Every year, thousands of new high school graduates attend Salt Lake Community College. Once students hit the college pavement, a new reality starts to set in.
Between homework, preparation for college exams, tuition payments and class registration, students are expected to know how to find a balance with everything that college life throws their way. The transition can be hard enough for most students, but some don’t even wait until after high school to take it on.
“I knew college was a lot harder and required more effort,” said 15-year-old Nazih Al-tigar. “I have to put in ten times more work than I do on my high school assignments and tests.”
Al-tigar is fulfilling his college general education requirements and going to high school at the same time in order to graduate college early. Some high school students choose this option in order to get through college faster and spend less money on college classes.
“I chose to come to college early because I get to finish college earlier this way and I have more of a chance to live my life at a younger age,” said Al-tigar. “It also looks good on college applications and job resumes. Plus, it saves me and my parents tons of money.”
The financial benefits of concurrent enrollment are substantial. Concurrent enrollment has a sign-up fee that is usually around $30 per class, plus the normal book expenses. This is just a fraction of most students’ tuition, which usually runs around $430 per class.
“I thought that it would be a simple adjustment, but it’s a lot harder than it may seem,” said Al-tigar, “Teachers hardly put grades up until the end of the semester. Some teachers don’t give quizzes so you don’t know what to expect on certain tests, and you get judged a lot more for being younger by the students and the teachers.”
Al-tigar said that because he is only fifteen years old, he feels that a lot of his peers and teacher’s don’t take him as seriously as a student as they do with the older students. Al-tigar said that his social life is the biggest change in his transition from high school to college.
“In high school I am very social and I would have a lot of fun because school was easy for me. In college I can’t go out as much because of homework and night classes,” said Al-tigar.
Another big change for Al-tigar was learning how to study for college classes. He got good grades in high school without having to study for any test or quizzes, but now he finds himself having to make extra time to study beforehand for tests at SLCC.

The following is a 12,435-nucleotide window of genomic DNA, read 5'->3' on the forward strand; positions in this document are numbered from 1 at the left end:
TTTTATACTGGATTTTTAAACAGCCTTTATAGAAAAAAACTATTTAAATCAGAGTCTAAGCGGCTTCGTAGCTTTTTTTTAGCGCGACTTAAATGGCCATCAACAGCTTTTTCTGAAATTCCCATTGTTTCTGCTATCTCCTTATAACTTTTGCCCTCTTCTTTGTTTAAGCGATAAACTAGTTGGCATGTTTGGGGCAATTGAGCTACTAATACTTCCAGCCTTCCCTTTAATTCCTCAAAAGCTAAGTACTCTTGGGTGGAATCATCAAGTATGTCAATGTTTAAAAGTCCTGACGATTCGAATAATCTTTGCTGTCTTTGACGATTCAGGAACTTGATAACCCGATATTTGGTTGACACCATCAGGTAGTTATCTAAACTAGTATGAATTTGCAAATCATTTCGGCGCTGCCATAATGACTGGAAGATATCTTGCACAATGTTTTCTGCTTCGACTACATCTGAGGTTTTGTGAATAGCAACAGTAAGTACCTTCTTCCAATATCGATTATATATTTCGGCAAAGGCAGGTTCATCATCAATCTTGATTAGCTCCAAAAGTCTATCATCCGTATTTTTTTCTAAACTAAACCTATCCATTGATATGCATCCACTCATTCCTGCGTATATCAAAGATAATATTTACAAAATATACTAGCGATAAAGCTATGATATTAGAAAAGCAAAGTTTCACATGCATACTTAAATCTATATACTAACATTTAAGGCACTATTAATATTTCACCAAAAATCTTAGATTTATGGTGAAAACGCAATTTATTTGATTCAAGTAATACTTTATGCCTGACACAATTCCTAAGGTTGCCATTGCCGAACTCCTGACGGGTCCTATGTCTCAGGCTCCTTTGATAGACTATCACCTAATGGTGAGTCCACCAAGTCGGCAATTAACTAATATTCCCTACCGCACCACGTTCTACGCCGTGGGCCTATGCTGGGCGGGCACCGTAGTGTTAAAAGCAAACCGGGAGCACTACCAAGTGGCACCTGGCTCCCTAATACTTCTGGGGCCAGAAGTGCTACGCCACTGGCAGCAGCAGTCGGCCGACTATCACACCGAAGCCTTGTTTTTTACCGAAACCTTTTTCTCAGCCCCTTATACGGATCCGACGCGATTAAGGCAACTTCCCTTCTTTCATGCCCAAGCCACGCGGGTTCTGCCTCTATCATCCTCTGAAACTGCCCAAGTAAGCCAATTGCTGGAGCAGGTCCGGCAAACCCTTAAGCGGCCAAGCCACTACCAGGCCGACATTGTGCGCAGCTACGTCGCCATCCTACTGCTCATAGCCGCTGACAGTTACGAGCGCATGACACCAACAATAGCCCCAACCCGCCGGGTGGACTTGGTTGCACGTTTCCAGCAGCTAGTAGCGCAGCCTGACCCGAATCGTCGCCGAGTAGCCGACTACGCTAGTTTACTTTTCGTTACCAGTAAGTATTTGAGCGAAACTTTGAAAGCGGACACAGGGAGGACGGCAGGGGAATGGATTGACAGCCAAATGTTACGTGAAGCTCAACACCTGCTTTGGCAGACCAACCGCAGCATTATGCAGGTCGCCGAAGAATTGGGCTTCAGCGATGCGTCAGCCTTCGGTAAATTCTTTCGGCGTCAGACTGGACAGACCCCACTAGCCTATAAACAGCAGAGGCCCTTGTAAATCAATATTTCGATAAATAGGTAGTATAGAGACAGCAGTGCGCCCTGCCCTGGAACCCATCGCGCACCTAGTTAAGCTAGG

“My advice for new freshmen coming to Salt Lake Community College is to put more effort into your assignments, learn how to use your time wisely, and don’t wait until the last minute to study and do homework,” said Al-tigar.
Advisors at SLCC give similar advice for freshmen SLCC students. They say that some students’ transition from high school to college can be challenging because of the increase of work load, more challenging assignments and tests, and because many students do not use their time wisely.
‘’The most common mistake that I see students making is not planning enough study time,” said academic and career advisor Joanne Thomas. “As a rule of thumb, you should spend two hours of study time for every hour that you are in class.”
Many freshmen students underestimate the workloads and many choose not to attend class, which makes studying for tests more challenging. Advisors suggest that students take a class that they are interested in so they won’t get bored.
“Students, if you need to see an advisor, come before rush time. Rush time is two weeks before and two weeks after the semester starts,” said first year experience advisor Fenrong Liu.
During these busy periods, wait times for seeing an advisor are commonly one to two hours. Liu said that many students end up taking classes that they do not need to take to earn their degree, or they take all of the general education classes that they are not interested in.
“I go over what their goal is, if they want to get a four year degree or a two year degree. I always tell students to take a class that they have a strong interest in and to start with something fun and interesting,” said Thomas.
One example of a good general education class option for new students is LE 1020 – Essentials of College Study, which fulfills the interdisciplinary credit that is required to graduate.
“On the school website, students can find most of the answers to their questions. Students should familiarize themselves with the school website,” said Liu.
For more information go to the Salt Lake Community College website at www.slcc.edu or the Academic Advising office located at the Taylorsville Redwood Campus Student Center.